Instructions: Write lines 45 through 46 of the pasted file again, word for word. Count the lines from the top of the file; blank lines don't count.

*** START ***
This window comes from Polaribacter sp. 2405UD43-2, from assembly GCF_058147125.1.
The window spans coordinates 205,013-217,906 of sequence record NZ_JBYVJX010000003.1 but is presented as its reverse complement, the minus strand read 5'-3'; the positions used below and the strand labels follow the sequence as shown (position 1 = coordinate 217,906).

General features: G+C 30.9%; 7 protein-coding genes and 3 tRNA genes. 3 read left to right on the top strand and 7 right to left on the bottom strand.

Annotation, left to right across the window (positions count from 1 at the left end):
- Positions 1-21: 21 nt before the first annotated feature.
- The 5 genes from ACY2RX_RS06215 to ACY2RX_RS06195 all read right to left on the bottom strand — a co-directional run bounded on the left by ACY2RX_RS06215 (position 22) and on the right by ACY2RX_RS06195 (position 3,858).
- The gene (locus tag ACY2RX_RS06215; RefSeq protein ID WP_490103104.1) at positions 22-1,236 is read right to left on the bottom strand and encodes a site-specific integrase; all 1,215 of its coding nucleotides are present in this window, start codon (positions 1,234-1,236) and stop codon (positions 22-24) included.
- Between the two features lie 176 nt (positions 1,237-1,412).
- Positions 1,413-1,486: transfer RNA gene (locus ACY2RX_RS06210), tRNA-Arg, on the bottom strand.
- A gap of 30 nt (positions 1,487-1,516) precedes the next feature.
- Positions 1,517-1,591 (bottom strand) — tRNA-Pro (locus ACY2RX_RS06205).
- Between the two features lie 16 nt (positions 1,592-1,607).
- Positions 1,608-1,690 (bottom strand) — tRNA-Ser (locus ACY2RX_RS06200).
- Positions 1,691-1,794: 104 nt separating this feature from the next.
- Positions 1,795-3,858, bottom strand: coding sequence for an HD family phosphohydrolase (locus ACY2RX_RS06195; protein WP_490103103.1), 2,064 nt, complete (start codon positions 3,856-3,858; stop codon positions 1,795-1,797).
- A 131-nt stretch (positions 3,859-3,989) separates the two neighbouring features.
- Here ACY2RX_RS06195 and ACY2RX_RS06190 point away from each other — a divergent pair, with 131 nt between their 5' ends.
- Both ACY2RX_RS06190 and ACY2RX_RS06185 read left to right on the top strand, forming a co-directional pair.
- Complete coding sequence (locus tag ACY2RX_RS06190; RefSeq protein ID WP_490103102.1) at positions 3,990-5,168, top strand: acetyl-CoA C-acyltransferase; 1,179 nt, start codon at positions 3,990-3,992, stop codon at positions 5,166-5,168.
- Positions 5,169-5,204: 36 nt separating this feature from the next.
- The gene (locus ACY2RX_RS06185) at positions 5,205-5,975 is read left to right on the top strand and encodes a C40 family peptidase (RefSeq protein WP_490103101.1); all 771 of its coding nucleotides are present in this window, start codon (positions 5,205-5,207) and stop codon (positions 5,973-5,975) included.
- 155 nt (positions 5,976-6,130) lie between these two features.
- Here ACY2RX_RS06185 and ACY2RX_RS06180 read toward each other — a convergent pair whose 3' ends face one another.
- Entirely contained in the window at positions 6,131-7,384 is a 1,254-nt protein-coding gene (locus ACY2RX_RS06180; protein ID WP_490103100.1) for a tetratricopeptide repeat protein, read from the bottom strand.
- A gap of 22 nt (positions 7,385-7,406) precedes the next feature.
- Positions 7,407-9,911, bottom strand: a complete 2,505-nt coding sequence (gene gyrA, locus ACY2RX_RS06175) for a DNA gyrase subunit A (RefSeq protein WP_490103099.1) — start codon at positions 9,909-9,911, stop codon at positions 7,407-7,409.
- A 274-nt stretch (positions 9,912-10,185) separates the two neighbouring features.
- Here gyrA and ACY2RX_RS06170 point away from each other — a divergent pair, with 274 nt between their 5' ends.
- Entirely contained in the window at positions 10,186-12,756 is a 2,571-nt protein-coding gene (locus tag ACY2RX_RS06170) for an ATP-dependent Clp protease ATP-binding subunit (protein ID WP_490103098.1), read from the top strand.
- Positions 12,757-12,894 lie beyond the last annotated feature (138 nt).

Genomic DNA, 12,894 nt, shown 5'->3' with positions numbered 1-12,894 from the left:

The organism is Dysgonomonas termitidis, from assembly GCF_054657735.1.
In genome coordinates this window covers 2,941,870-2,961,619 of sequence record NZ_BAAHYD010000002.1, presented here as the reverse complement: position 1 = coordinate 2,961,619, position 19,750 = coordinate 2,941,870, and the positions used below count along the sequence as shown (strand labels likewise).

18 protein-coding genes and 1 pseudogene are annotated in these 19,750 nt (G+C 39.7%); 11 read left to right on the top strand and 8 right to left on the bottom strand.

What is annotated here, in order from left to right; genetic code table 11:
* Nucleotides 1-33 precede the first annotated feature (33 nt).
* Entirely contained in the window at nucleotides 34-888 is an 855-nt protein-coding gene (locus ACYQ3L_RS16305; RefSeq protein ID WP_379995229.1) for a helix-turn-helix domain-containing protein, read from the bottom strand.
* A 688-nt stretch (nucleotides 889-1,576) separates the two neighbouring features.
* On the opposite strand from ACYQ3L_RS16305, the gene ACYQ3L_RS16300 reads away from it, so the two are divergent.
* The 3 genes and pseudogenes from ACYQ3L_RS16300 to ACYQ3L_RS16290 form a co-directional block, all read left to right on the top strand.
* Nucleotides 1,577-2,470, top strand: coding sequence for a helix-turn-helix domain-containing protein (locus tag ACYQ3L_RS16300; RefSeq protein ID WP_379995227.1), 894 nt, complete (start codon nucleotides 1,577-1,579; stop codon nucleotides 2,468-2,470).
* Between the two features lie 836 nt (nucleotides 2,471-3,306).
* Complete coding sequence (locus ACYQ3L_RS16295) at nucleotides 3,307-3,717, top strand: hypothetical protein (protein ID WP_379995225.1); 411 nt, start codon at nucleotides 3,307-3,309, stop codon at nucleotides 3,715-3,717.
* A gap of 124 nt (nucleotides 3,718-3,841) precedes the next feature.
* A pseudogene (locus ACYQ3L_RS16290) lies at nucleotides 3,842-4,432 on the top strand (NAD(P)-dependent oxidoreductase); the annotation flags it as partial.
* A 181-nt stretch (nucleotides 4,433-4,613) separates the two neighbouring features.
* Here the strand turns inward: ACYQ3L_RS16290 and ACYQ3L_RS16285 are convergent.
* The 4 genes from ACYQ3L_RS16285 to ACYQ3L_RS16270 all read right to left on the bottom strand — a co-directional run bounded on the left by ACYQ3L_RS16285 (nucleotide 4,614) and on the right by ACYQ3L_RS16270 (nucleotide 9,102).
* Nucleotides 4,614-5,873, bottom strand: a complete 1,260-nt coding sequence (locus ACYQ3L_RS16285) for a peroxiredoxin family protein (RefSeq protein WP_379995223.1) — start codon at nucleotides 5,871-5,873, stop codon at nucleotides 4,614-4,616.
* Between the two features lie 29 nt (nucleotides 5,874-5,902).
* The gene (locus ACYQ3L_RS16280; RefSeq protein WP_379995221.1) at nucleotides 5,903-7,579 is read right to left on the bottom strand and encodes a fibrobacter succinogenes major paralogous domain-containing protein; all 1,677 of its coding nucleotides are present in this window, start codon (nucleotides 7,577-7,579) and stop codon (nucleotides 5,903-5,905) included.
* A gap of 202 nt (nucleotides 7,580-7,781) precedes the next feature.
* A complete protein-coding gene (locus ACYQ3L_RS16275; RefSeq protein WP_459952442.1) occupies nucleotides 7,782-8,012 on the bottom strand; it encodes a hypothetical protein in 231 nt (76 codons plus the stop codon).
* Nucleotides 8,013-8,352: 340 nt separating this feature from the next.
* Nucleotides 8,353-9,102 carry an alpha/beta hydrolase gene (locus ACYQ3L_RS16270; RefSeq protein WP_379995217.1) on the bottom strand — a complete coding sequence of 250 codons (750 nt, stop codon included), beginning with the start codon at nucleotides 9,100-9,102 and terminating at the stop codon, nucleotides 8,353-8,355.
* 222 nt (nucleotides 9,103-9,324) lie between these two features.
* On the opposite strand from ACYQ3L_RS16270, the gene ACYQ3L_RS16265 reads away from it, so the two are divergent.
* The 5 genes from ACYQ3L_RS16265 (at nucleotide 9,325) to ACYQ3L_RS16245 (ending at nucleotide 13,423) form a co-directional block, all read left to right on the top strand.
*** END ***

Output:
* A pseudogene (locus ACYQ3L_RS16290) lies at nucleotides 3,842-4,432 on the top strand (NAD(P)-dependent oxidoreductase); the annotation flags it as partial.
* A 181-nt stretch (nucleotides 4,433-4,613) separates the two neighbouring features.